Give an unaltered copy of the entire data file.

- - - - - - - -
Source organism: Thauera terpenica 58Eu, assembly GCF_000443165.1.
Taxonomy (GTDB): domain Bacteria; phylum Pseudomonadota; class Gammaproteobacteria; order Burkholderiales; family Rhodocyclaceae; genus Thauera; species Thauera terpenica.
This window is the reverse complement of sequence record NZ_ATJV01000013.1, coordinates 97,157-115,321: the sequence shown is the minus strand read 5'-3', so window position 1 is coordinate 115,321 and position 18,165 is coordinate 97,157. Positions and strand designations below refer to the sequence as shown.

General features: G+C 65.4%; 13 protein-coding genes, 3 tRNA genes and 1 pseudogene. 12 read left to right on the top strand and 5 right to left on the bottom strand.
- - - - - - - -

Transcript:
Source organism: Thauera terpenica 58Eu, assembly GCF_000443165.1.
Taxonomy (GTDB): domain Bacteria; phylum Pseudomonadota; class Gammaproteobacteria; order Burkholderiales; family Rhodocyclaceae; genus Thauera; species Thauera terpenica.
This window is the reverse complement of sequence record NZ_ATJV01000013.1, coordinates 97,157-115,321: the sequence shown is the minus strand read 5'-3', so window position 1 is coordinate 115,321 and position 18,165 is coordinate 97,157. Positions and strand designations below refer to the sequence as shown.

General features: G+C 65.4%; 13 protein-coding genes, 3 tRNA genes and 1 pseudogene. 12 read left to right on the top strand and 5 right to left on the bottom strand.